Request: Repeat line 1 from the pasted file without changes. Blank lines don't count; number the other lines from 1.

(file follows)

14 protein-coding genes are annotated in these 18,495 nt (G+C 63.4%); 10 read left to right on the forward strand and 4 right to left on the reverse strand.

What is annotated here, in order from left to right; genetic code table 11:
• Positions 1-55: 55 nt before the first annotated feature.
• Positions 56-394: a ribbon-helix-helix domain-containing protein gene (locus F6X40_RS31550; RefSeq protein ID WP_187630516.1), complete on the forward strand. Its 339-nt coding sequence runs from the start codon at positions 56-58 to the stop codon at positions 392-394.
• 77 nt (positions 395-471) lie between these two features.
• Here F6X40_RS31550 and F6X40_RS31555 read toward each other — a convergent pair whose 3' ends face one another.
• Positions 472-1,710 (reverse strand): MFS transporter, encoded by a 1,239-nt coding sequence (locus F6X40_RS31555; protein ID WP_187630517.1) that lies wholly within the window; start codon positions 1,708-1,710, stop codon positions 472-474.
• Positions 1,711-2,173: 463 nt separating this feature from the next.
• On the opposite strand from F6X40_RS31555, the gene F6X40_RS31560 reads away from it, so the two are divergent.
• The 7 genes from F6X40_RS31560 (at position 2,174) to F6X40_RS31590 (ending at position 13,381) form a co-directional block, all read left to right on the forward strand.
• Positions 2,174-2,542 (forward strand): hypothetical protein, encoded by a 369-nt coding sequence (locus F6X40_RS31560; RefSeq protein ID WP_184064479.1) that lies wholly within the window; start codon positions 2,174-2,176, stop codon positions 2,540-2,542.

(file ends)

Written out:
14 protein-coding genes are annotated in these 18,495 nt (G+C 63.4%); 10 read left to right on the forward strand and 4 right to left on the reverse strand.